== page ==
In The Skin Of a Lion
Michael Ondaatje’s 1987 postmodern novel ‘In The Skin Of a Lion’ has shaped and given new meanings when viewed in depth from different perspectives. Through Ondaatje’s continuous ideas on identity and history, through his language and form, this novel continues to be studied in various contexts. The use of poetic language and cellular structure has allowed him to create a piece of literature, ‘never again will a single story be told the same as this one’, which is unique and everlasting.
In The Skin Of a Lion is a worthy critical text providing inspiration which is achieved through its thematic concerns, relationships and creative poetic language explored through different perspectives. Ondaatje’s view on identity and retelling unofficial history created an impact on how I feel about my identity and my future. It captures the modern audiences attention making the considerer what type of character they are. Ondaatje crafts strong, beautiful characters in which enable the audience to be aware of all that we can become through relationships and love.
Positive relationships allow us to discover who we are and why we exist in this world, even though at first our role may be difficult to define. Patrick Lewis is a very significant and important character in this novel, as he is the storyteller. Personally I view him as ‘a lost soul’ having been deprived of life lessons, in which are generally taught by our parents. Hazen Lewis, his father was an ‘abashed man’. Hazen never influences Patrick, or provided him with ‘his ways’. Hazen allows Patrick to become his own person (INSERT QUOTE) reinforcing Patricks individuality.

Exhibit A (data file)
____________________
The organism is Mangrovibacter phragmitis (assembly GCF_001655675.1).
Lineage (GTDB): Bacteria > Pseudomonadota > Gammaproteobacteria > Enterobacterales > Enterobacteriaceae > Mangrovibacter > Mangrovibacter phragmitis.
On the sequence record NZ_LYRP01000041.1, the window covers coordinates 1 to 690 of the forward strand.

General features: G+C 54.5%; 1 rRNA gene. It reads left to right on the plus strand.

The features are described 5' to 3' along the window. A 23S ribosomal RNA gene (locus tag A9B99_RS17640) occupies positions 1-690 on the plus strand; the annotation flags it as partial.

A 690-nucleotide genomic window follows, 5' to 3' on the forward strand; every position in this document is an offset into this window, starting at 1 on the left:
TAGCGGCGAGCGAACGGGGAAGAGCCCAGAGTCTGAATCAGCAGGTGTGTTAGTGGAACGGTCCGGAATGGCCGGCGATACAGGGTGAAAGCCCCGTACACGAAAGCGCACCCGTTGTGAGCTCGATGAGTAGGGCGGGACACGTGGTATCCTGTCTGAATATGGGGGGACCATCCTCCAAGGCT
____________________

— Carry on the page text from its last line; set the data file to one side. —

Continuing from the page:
Patrick can be views as a ‘blank canvas’ that can be changed by people who play a part in his life and therefore influence him. The role of relationships in this novel involves the interaction between certain characters. The migrant workers are forced to communicate in English, a language they are not familiar in, “if they speak…in any language other than English, they will be jailed, a rule of the city. ” The fractured, abrupt sentence – “A rule of the city,” conveys the harshness of the laws of the rich.
As we know Patrick isn’t an immigrant, however manages become friends and communicates with the migrants becoming comfortable and as some may see a part of the group. This is shown through (PROVIDE E>G). In this relationship Patrick starts learning their ways; the immigrants provide Patrick with guidance and are influential in his life. Postmodern writing is the challenge to dominant narratives through a manipulation of narrative voice. Ondaatje does this as part of his overall purpose to give a voice to the typically unheard voices in history.
Ondaatje writes from the perspective of the unacknowledged drones of society, the voiceless manual labourers who are scarcely regarded by society, the rich or history. This derisory attitude is reinforced many times: “A man is an extension of hammer, drill, flame. ” However this manipulation also becomes structurally significant in that it allows Ondaatje himself to enter the novel and remind us that it is the wise author who is indeed the puppeteer with ultimate control over the patterns and paths which the characters follow.